7. Your Contractor Starts On Schedule, Then Gets Pulled Away to a Bigger Job

unfinished home renovation

Unfinished work

When choosing a contractor, you will find there are two types of companies: the larger company with an infrastructure to handle any size job and the smaller company still developing its standing in the industry. Most construction companies are the latter, run by just a few guys jumping from job to job. If they land a large project, they may have to pull resources from their ongoing jobs to meet the needs of the new client. With a larger company, you won’t have this problem. You will have a Project Supervisor assigned to your home’s renovation who will stick with it systematically from start to finish. If you have chosen a smaller company, you will be left with two choices: have patience or hire someone else. If you change contractor, you have to fire the first one and then pay someone else to finish the work. This is a fairly aggressive approach and may not work out best for either one of you. You could even end up in court trying to recoup costs. Have patience. Your contractor is most likely an honest guy with a dilemma. Contact him, meet face to face, and give him options that work for both of you.

8. You Run Into Unforeseen Circumstances

Old houses hide many secrets. I could tell you horror stories about bad wiring, crumbling foundations, asbestos contamination, pest damage, black mold, and many other possibilities you are not really likely to encounter. However, you may run into a few minor problems during your renovation. Hold back a little money from your budget for a contingency fund. 5% to 10% of your total construction budget is usually about right.

9. You Run Out of Money Before the Job is Finished

This is a big fear for many homeowners. Anyone who has tried to float two properties while renovating one will tell you that cash is king. Work with your contractor to plan everything carefully. Try not to focus on the high end “shiny things” like quartz countertops, custom kitchen cabinets, marble tiles and luxury finishes. Keep your eye on the hard costs like framing, concrete, drywall, roofing, windows and doors. There are options for the financial side. A good mortgage broker will help you set up the funds necessary to meet your renovation needs. In some cases, you may qualify for bridge financing (short-term, high interest loan). Once the project is complete, you can get an assessment done on your newly renovated home which should allow you to refinance to include all your higher interest loans and credit cards. You may be surprised how easy it is to cover the costs.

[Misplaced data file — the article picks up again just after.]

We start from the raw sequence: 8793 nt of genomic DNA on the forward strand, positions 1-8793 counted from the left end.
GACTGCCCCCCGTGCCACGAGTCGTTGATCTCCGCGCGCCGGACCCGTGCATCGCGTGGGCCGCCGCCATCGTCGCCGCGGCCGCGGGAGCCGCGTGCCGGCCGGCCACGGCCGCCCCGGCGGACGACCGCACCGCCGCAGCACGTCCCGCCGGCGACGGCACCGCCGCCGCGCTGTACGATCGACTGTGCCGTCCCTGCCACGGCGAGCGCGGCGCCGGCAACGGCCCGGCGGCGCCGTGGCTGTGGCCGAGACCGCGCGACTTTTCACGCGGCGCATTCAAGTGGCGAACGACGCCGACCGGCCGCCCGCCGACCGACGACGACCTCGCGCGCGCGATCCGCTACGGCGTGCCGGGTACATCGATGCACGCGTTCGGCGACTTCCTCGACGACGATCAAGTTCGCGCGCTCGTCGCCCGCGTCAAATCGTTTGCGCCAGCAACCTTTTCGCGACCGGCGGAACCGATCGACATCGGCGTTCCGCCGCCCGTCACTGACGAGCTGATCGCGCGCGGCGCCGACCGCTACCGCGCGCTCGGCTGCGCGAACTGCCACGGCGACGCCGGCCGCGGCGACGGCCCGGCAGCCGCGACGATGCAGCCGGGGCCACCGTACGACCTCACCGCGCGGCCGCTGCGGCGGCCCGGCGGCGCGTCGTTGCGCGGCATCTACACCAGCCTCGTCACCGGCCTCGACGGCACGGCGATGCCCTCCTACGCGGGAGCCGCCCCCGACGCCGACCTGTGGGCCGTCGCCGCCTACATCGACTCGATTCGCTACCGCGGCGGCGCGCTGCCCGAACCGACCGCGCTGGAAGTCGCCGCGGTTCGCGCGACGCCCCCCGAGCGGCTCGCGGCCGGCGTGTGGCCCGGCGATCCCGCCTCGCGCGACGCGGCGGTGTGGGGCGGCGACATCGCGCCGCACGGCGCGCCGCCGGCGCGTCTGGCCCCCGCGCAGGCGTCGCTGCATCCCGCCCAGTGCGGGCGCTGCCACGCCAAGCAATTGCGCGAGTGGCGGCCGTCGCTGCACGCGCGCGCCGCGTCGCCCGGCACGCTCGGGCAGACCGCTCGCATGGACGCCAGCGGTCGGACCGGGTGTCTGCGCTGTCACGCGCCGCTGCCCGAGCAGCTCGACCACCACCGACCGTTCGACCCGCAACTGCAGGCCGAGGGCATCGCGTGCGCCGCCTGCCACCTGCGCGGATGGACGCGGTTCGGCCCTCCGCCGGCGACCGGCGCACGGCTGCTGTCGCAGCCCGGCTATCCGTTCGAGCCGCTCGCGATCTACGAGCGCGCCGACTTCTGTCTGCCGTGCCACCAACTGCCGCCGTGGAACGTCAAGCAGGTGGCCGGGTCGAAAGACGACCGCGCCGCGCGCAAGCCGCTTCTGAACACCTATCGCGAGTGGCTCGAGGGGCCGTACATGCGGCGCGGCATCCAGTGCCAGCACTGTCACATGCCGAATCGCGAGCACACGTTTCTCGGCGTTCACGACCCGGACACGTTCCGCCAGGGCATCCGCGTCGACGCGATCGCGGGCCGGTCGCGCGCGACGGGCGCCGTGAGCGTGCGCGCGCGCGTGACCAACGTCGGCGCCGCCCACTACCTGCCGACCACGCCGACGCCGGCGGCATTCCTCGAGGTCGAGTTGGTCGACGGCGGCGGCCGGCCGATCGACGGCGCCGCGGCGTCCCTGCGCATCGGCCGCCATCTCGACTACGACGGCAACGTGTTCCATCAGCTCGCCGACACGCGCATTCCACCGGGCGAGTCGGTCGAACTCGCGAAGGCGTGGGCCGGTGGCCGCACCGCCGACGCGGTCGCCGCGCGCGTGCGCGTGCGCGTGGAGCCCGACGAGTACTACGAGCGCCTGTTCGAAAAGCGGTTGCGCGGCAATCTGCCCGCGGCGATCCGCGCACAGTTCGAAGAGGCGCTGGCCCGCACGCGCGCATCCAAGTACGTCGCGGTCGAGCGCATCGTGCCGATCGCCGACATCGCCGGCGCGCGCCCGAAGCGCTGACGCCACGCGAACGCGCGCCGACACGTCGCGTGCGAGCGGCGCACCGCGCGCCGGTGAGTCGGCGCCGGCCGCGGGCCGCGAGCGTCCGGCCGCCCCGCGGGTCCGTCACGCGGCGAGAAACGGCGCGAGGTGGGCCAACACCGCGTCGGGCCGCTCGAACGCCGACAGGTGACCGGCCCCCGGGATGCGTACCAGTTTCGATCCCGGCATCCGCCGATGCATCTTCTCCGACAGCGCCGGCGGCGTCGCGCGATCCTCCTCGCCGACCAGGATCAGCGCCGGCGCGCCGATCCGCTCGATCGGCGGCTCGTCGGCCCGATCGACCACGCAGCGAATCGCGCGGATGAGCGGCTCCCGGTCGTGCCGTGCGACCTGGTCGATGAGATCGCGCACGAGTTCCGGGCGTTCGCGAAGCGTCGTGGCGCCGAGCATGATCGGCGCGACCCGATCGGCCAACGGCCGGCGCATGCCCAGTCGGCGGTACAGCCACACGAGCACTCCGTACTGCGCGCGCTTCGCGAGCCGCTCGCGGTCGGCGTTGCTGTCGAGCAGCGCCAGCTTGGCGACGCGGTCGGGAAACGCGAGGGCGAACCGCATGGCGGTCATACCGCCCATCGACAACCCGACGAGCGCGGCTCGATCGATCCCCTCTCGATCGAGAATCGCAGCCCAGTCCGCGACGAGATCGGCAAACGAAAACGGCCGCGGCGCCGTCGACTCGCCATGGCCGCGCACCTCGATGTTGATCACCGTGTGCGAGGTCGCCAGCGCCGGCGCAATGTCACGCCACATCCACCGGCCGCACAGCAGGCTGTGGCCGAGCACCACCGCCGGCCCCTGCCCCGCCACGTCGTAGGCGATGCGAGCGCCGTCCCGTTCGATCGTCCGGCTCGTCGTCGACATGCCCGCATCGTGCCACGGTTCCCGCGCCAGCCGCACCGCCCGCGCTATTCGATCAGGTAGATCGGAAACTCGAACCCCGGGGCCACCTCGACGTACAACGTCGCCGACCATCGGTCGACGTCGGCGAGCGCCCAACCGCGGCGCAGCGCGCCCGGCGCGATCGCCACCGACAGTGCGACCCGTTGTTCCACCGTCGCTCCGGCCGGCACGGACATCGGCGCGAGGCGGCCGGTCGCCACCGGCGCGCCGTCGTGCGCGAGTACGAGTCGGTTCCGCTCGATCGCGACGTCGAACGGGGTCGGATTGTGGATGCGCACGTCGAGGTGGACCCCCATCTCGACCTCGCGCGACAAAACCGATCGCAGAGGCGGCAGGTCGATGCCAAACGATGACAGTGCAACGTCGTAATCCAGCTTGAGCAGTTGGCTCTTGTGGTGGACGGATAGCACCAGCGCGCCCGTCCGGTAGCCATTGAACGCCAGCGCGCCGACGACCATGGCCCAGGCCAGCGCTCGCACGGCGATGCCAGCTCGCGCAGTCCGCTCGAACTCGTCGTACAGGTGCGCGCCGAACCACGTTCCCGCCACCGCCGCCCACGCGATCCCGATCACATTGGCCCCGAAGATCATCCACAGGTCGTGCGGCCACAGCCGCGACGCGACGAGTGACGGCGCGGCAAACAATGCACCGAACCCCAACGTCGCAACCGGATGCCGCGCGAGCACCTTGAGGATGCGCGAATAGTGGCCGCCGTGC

10. The Quality is Not What You Expected

Some say, “You get what you pay for.” This is not always true in construction. Homeowners will sometimes rush into arrangements with contractors without working out details adequately. If you leave it up to the contractor to decide on your finishes and finer points, you will certainly be disappointed. It’s up to you to question every aspect of the project or find a contractor who has a designer on his team – a Design Builder.

home renovation contract with pen

Get it in writing

For every nightmare home renovation story, I have ten stories of successful projects that were free of drama and heartache. It boils down to who you choose to work with. Your contractor has to be your partner, someone you trust. You have to work together for a successful renovation. Look for someone who sells value, can manage expectations, owns all issues, and delivers results. That is the one who will prevent the nightmares and help make your dreams a reality.

Creative Commons Attribution: Permission is granted to repost this article in its entirety with credit to Kerr Construction and a clickable link back to this page.